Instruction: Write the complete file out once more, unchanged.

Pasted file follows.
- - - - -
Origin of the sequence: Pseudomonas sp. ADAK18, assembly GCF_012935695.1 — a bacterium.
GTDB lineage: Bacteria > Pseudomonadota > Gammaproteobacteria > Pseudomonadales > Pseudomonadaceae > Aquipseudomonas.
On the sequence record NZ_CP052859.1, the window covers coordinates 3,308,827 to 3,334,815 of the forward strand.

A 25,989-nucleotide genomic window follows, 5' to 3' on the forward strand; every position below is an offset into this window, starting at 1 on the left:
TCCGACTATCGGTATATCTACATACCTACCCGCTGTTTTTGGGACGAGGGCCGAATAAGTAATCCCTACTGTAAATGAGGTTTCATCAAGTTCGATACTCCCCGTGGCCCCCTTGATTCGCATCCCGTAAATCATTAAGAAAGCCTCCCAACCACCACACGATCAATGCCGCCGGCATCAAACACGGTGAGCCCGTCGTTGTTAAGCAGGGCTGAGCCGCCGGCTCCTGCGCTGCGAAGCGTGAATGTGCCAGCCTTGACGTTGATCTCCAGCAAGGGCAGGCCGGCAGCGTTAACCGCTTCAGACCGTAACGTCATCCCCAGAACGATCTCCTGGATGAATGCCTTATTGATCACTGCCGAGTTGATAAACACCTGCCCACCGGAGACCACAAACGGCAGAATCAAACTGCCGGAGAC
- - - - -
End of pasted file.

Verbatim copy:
Origin of the sequence: Pseudomonas sp. ADAK18, assembly GCF_012935695.1 — a bacterium.
GTDB lineage: Bacteria > Pseudomonadota > Gammaproteobacteria > Pseudomonadales > Pseudomonadaceae > Aquipseudomonas.
On the sequence record NZ_CP052859.1, the window covers coordinates 3,308,827 to 3,334,815 of the forward strand.

A 25,989-nucleotide genomic window follows, 5' to 3' on the forward strand; every position below is an offset into this window, starting at 1 on the left:
TCCGACTATCGGTATATCTACATACCTACCCGCTGTTTTTGGGACGAGGGCCGAATAAGTAATCCCTACTGTAAATGAGGTTTCATCAAGTTCGATACTCCCCGTGGCCCCCTTGATTCGCATCCCGTAAATCATTAAGAAAGCCTCCCAACCACCACACGATCAATGCCGCCGGCATCAAACACGGTGAGCCCGTCGTTGTTAAGCAGGGCTGAGCCGCCGGCTCCTGCGCTGCGAAGCGTGAATGTGCCAGCCTTGACGTTGATCTCCAGCAAGGGCAGGCCGGCAGCGTTAACCGCTTCAGACCGTAACGTCATCCCCAGAACGATCTCCTGGATGAATGCCTTATTGATCACTGCCGAGTTGATAAACACCTGCCCACCGGAGACCACAAACGGCAGAATCAAACTGCCGGAGAC